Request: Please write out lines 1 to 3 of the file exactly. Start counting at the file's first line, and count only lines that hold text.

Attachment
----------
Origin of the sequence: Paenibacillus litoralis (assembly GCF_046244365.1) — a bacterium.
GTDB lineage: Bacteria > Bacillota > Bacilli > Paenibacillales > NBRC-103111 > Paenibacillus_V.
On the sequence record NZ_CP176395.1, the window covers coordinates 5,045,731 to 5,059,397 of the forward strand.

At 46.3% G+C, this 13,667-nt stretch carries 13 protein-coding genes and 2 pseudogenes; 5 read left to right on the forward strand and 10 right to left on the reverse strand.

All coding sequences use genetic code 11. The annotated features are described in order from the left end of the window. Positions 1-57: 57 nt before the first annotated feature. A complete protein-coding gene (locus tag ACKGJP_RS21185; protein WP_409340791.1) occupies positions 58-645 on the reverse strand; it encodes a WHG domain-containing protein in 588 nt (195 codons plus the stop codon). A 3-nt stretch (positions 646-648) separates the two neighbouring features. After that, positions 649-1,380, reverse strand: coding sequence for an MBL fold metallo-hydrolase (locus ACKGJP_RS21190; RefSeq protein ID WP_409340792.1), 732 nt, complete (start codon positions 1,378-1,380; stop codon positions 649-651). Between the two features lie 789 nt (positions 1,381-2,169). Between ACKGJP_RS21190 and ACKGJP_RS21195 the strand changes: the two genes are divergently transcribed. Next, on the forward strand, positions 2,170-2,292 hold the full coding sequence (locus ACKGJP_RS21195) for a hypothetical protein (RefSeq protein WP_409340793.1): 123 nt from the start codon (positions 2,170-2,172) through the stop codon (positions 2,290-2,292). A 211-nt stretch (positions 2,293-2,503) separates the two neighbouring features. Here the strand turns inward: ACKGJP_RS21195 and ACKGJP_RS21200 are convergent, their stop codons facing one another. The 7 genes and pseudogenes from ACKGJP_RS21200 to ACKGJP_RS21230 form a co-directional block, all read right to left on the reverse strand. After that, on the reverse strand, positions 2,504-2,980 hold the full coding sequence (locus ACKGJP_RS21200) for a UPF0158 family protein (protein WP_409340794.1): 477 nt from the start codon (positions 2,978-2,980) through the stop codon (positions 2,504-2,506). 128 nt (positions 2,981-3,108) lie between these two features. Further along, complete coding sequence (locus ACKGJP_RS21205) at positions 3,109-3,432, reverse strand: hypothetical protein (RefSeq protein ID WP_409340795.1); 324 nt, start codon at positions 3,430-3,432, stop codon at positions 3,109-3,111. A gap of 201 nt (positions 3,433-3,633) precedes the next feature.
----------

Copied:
Origin of the sequence: Paenibacillus litoralis (assembly GCF_046244365.1) — a bacterium.
GTDB lineage: Bacteria > Bacillota > Bacilli > Paenibacillales > NBRC-103111 > Paenibacillus_V.
On the sequence record NZ_CP176395.1, the window covers coordinates 5,045,731 to 5,059,397 of the forward strand.